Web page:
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Many leaders sounded the alarm throughout the pandemic about the barrage of women forced to leave their professional jobs. Reasons varied from being disproportionately employed by and thus severely affected by service sector closings to shouldering greater caregiving responsibilities at home. Data shows that women of color were hit hardest.

A new report from S&P Global reaffirms that these recent setbacks stand on top of decades of income inequality for Black women. Wage gaps have slowed household income growth for families of color and make them less able to weather significant economic downturns like the one we're currently experiencing. Looking at the big picture, the report estimates wage gaps and other barriers to economic mobility for Black women have depressed the US economy by about $507 billion over the past 60 years.

As we start to reopen and rebuild, we need all hands on deck — and that means a strong presence of women, especially women of color, in the workforce. To achieve this, we need to implement structures and support systems from private and public sectors that enable their continued contributions and success.

This week on World Oceans Day, National Geographic recognized the Southern Ocean as the fifth official ocean in atlases and maps!
Why Doing Good Is No Longer Bad Business
The focus on environmental, social and governance changes at America's most prominent companies responds to demand from consumers and investors. A recent example: last month, Exxon Mobil shareholders elected three directors nominated by an activist hedge fund unhappy with the company's climate policies.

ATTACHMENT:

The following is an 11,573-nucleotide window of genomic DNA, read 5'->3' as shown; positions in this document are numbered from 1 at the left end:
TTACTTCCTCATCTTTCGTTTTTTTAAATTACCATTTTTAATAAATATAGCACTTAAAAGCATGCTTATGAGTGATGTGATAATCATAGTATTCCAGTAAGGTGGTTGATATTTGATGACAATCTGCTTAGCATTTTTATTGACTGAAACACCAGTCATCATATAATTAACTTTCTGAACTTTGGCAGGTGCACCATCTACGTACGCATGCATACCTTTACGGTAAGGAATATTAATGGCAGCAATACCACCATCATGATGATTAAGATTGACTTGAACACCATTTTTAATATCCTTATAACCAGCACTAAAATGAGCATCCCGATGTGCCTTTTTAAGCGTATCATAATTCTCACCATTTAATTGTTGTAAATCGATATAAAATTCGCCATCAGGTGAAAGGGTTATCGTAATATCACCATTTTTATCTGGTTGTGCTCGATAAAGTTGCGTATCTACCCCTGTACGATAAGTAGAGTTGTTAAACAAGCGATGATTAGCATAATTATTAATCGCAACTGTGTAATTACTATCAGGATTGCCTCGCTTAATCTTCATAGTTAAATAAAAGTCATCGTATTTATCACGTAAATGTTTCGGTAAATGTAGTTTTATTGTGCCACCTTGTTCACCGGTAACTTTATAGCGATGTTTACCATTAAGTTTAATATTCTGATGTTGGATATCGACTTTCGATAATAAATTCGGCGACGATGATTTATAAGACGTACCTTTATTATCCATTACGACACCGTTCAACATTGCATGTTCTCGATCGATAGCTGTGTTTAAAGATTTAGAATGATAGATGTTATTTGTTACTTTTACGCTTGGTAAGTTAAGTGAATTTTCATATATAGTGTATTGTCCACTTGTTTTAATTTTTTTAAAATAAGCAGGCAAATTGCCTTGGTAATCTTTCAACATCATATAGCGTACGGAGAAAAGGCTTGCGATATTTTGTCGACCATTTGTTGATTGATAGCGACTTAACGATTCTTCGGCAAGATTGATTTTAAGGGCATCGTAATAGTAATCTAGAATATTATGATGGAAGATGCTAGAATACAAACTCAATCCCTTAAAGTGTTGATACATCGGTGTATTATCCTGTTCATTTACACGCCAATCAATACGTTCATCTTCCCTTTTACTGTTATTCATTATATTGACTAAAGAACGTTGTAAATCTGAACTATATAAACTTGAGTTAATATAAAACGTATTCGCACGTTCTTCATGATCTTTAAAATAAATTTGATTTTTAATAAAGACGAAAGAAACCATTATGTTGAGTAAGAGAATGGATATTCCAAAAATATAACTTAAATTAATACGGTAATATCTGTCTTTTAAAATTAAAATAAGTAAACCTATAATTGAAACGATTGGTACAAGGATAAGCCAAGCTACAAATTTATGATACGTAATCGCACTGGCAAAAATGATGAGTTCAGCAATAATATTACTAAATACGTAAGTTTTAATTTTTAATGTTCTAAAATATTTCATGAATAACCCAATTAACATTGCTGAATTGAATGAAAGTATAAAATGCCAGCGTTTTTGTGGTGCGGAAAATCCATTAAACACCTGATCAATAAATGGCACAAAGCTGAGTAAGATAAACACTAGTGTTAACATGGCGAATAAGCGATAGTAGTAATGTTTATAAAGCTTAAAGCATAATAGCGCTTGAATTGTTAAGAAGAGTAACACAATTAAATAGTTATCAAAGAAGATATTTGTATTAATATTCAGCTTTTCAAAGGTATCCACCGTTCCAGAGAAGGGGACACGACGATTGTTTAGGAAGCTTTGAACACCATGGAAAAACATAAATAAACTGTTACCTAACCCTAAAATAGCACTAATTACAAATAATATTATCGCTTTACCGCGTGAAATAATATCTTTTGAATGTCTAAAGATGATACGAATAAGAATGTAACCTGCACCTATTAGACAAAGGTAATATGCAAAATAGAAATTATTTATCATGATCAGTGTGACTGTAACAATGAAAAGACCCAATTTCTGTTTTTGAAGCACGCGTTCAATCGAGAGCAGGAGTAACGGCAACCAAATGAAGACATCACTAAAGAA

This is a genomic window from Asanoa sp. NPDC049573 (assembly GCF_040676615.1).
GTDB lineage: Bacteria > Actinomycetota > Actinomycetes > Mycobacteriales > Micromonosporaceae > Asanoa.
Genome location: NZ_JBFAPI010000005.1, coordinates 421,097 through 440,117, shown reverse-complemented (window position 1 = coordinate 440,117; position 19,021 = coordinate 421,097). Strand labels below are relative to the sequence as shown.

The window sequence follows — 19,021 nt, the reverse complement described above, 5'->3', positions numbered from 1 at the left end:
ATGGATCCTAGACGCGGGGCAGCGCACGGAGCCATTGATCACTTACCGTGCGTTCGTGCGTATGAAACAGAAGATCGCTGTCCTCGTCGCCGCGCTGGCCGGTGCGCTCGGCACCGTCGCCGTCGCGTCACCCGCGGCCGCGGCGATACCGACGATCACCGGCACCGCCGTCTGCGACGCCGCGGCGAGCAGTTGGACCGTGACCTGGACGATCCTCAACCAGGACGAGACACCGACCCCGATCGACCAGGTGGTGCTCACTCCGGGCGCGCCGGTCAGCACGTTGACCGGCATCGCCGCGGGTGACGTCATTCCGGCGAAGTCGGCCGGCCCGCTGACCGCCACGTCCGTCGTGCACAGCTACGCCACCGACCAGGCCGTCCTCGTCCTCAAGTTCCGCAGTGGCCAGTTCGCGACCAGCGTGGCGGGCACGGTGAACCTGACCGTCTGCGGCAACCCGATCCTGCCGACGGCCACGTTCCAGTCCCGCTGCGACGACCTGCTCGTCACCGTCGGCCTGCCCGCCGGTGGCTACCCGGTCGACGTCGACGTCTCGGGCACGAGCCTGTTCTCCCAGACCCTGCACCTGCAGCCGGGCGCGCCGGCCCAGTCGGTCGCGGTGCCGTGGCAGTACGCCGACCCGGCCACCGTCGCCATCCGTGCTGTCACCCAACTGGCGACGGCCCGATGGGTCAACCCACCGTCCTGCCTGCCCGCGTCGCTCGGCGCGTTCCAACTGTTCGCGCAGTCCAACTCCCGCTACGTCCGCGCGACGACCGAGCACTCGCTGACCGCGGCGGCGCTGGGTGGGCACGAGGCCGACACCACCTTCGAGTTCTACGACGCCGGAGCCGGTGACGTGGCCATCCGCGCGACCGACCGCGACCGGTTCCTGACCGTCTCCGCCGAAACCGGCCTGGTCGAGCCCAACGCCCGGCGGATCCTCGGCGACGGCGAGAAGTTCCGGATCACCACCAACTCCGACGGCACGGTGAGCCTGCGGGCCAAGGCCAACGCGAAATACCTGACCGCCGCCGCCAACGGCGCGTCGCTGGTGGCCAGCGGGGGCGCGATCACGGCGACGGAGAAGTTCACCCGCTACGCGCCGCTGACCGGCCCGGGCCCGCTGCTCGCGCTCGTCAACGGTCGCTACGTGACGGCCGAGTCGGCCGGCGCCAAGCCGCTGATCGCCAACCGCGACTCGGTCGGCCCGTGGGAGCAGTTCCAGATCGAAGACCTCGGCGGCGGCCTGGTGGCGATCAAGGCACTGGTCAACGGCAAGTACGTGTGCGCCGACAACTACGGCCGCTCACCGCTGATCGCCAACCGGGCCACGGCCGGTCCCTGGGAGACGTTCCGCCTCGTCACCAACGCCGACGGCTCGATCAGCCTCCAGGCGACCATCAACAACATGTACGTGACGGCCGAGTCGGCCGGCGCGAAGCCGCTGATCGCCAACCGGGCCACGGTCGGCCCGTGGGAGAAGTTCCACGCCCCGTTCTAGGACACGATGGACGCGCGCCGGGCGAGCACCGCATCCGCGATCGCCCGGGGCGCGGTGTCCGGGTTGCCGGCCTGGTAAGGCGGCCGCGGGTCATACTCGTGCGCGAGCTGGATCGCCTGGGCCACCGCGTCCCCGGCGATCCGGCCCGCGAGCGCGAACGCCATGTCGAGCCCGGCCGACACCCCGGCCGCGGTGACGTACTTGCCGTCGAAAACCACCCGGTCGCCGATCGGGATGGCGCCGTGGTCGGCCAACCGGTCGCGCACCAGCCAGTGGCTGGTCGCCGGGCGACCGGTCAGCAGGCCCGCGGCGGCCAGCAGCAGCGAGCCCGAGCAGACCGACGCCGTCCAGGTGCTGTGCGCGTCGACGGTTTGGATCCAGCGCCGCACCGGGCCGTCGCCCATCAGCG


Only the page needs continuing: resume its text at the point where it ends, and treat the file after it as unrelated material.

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G7 Criticized for Bailouts with No 'Green Strings' Attached
The world's leading economies have allocated more than $189 billion of pandemic recovery funds to support fossil fuels, despite government pledges to "build back greener" and cut carbon emissions.
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LGBTQ Women & Nonbinary Innovators
Fast Company's second annual Queer 50 list features changemakers from across industries who have an established history of impact and the next generation of innovators who are pushing the boundaries of possibility.
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"If We Stay in Silence, We Stay in Our Silos"
Steph Speirs, co-founder and CEO of solar energy startup Solstice, reflects on how her attitude toward her Asian American identity has evolved and how her upbringing set her on the path to entrepreneurship.
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How Chicago's Proudest Neighborhood Pulled Through the Pandemic
Northalsted is the oldest officially recognized gay neighborhood in the US and thrives on an active social scene within restaurants and bars. Inc. says “how local business owners pulled through the pandemic is a case study in resilience.”
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After Pressure, All-Male Boards Have Vanished From S&P 500
The appointment of Carintia Martinez to the board of Monolithic Power Systems Inc. ends a year-long search for the company, which hasn't had a woman on the board since 2016 and marks the first time all the companies represented on the S&P 500 have at least one woman on each of their boards. Click to see the S&P 500 companies with the highest and lowest percentage of female board members.
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